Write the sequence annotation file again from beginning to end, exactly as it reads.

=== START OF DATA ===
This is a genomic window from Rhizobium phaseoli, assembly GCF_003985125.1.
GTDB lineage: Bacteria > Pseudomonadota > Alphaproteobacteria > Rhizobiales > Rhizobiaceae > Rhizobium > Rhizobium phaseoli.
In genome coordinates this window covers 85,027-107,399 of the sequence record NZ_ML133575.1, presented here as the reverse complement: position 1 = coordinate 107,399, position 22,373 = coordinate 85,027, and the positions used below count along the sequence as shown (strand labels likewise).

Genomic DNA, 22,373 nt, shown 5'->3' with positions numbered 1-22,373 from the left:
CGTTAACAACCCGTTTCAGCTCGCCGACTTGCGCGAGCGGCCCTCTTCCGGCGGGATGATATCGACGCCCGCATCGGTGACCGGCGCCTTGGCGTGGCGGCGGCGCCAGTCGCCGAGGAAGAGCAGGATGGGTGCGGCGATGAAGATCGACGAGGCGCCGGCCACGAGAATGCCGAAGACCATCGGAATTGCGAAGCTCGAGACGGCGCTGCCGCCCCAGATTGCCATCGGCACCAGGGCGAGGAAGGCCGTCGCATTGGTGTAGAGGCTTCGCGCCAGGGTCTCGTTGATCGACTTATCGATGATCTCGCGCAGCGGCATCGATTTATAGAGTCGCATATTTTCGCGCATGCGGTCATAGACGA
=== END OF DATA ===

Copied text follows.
This is a genomic window from Rhizobium phaseoli, assembly GCF_003985125.1.
GTDB lineage: Bacteria > Pseudomonadota > Alphaproteobacteria > Rhizobiales > Rhizobiaceae > Rhizobium > Rhizobium phaseoli.
In genome coordinates this window covers 85,027-107,399 of the sequence record NZ_ML133575.1, presented here as the reverse complement: position 1 = coordinate 107,399, position 22,373 = coordinate 85,027, and the positions used below count along the sequence as shown (strand labels likewise).

Genomic DNA, 22,373 nt, shown 5'->3' with positions numbered 1-22,373 from the left:
CGTTAACAACCCGTTTCAGCTCGCCGACTTGCGCGAGCGGCCCTCTTCCGGCGGGATGATATCGACGCCCGCATCGGTGACCGGCGCCTTGGCGTGGCGGCGGCGCCAGTCGCCGAGGAAGAGCAGGATGGGTGCGGCGATGAAGATCGACGAGGCGCCGGCCACGAGAATGCCGAAGACCATCGGAATTGCGAAGCTCGAGACGGCGCTGCCGCCCCAGATTGCCATCGGCACCAGGGCGAGGAAGGCCGTCGCATTGGTGTAGAGGCTTCGCGCCAGGGTCTCGTTGATCGACTTATCGATGATCTCGCGCAGCGGCATCGATTTATAGAGTCGCATATTTTCGCGCATGCGGTCATAGACGA